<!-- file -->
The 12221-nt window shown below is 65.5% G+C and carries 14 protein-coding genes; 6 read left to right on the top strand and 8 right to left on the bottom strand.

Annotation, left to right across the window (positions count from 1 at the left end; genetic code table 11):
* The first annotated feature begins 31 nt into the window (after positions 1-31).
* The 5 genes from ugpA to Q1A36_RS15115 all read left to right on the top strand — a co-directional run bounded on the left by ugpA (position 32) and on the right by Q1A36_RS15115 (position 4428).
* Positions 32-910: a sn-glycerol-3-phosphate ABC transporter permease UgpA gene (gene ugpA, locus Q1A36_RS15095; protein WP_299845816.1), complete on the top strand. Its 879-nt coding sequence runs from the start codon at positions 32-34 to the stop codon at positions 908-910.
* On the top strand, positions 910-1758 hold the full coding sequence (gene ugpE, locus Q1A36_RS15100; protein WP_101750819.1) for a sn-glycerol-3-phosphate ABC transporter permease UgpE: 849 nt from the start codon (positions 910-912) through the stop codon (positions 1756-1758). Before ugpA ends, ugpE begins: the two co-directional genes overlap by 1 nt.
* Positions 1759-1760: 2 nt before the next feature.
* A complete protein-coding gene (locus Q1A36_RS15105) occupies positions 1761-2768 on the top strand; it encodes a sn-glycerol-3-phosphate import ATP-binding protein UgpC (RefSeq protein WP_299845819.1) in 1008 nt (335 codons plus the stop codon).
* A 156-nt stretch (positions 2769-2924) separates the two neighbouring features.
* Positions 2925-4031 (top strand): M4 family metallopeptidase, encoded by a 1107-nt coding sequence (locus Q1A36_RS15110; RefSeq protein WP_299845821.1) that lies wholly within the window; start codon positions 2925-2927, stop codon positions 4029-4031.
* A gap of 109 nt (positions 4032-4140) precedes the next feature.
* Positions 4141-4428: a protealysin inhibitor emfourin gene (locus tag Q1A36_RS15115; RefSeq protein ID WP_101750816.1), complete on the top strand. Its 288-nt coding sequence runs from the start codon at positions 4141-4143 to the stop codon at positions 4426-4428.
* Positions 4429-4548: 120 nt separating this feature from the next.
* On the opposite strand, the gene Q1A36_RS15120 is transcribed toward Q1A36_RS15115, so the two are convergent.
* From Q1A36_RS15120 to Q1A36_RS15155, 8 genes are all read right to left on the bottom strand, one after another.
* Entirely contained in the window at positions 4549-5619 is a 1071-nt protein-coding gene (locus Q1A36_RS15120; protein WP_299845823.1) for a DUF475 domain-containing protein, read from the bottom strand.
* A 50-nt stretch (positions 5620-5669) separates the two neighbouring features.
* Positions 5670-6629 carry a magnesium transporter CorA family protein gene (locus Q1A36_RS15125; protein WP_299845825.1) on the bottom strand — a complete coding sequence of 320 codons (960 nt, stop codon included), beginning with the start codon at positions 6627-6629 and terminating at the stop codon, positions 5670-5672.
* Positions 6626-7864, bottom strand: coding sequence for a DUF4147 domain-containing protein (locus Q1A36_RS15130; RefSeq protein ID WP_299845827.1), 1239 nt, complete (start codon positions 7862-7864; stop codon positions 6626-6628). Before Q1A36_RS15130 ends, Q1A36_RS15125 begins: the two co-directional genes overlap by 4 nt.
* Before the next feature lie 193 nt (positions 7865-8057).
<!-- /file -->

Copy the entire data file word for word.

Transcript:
The 12221-nt window shown below is 65.5% G+C and carries 14 protein-coding genes; 6 read left to right on the top strand and 8 right to left on the bottom strand.

Annotation, left to right across the window (positions count from 1 at the left end; genetic code table 11):
* The first annotated feature begins 31 nt into the window (after positions 1-31).
* The 5 genes from ugpA to Q1A36_RS15115 all read left to right on the top strand — a co-directional run bounded on the left by ugpA (position 32) and on the right by Q1A36_RS15115 (position 4428).
* Positions 32-910: a sn-glycerol-3-phosphate ABC transporter permease UgpA gene (gene ugpA, locus Q1A36_RS15095; protein WP_299845816.1), complete on the top strand. Its 879-nt coding sequence runs from the start codon at positions 32-34 to the stop codon at positions 908-910.
* On the top strand, positions 910-1758 hold the full coding sequence (gene ugpE, locus Q1A36_RS15100; protein WP_101750819.1) for a sn-glycerol-3-phosphate ABC transporter permease UgpE: 849 nt from the start codon (positions 910-912) through the stop codon (positions 1756-1758). Before ugpA ends, ugpE begins: the two co-directional genes overlap by 1 nt.
* Positions 1759-1760: 2 nt before the next feature.
* A complete protein-coding gene (locus Q1A36_RS15105) occupies positions 1761-2768 on the top strand; it encodes a sn-glycerol-3-phosphate import ATP-binding protein UgpC (RefSeq protein WP_299845819.1) in 1008 nt (335 codons plus the stop codon).
* A 156-nt stretch (positions 2769-2924) separates the two neighbouring features.
* Positions 2925-4031 (top strand): M4 family metallopeptidase, encoded by a 1107-nt coding sequence (locus Q1A36_RS15110; RefSeq protein WP_299845821.1) that lies wholly within the window; start codon positions 2925-2927, stop codon positions 4029-4031.
* A gap of 109 nt (positions 4032-4140) precedes the next feature.
* Positions 4141-4428: a protealysin inhibitor emfourin gene (locus tag Q1A36_RS15115; RefSeq protein ID WP_101750816.1), complete on the top strand. Its 288-nt coding sequence runs from the start codon at positions 4141-4143 to the stop codon at positions 4426-4428.
* Positions 4429-4548: 120 nt separating this feature from the next.
* On the opposite strand, the gene Q1A36_RS15120 is transcribed toward Q1A36_RS15115, so the two are convergent.
* From Q1A36_RS15120 to Q1A36_RS15155, 8 genes are all read right to left on the bottom strand, one after another.
* Entirely contained in the window at positions 4549-5619 is a 1071-nt protein-coding gene (locus Q1A36_RS15120; protein WP_299845823.1) for a DUF475 domain-containing protein, read from the bottom strand.
* A 50-nt stretch (positions 5620-5669) separates the two neighbouring features.
* Positions 5670-6629 carry a magnesium transporter CorA family protein gene (locus Q1A36_RS15125; protein WP_299845825.1) on the bottom strand — a complete coding sequence of 320 codons (960 nt, stop codon included), beginning with the start codon at positions 6627-6629 and terminating at the stop codon, positions 5670-5672.
* Positions 6626-7864, bottom strand: coding sequence for a DUF4147 domain-containing protein (locus Q1A36_RS15130; RefSeq protein ID WP_299845827.1), 1239 nt, complete (start codon positions 7862-7864; stop codon positions 6626-6628). Before Q1A36_RS15130 ends, Q1A36_RS15125 begins: the two co-directional genes overlap by 4 nt.
* Before the next feature lie 193 nt (positions 7865-8057).